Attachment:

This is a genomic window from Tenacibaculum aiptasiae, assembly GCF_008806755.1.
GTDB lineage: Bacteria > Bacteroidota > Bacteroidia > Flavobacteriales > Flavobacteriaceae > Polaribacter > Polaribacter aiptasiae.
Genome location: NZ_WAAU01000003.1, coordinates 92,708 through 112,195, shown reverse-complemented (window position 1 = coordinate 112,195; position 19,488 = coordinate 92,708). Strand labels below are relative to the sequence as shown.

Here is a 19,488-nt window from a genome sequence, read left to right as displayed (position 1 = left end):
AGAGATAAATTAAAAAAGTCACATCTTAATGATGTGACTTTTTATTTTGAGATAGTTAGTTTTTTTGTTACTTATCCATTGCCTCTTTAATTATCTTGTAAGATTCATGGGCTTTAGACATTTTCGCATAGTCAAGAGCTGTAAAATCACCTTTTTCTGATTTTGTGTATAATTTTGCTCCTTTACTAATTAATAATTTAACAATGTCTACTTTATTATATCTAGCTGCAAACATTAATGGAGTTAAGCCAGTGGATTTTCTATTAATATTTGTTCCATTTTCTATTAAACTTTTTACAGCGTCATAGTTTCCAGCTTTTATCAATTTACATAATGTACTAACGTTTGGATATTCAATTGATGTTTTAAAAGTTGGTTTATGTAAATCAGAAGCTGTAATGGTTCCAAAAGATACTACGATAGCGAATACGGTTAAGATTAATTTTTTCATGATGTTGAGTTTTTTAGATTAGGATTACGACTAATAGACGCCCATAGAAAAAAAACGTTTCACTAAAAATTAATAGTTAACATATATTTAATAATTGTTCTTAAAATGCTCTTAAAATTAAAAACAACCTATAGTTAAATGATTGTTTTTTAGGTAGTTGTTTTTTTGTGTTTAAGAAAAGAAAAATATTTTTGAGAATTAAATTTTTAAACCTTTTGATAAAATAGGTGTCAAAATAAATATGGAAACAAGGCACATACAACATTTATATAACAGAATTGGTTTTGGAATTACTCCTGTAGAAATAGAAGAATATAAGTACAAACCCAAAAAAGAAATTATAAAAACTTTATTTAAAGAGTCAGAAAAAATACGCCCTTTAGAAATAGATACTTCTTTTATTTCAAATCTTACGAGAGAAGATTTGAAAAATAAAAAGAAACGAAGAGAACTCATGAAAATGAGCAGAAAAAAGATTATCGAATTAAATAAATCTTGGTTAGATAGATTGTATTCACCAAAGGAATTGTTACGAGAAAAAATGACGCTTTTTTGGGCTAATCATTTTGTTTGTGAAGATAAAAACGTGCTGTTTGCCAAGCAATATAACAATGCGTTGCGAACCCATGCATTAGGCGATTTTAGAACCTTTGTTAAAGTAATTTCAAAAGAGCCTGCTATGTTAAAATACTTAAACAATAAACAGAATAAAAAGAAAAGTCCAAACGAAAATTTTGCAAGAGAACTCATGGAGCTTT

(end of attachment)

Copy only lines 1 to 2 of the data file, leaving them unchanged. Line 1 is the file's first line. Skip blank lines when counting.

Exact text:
This is a genomic window from Tenacibaculum aiptasiae, assembly GCF_008806755.1.
GTDB lineage: Bacteria > Bacteroidota > Bacteroidia > Flavobacteriales > Flavobacteriaceae > Polaribacter > Polaribacter aiptasiae.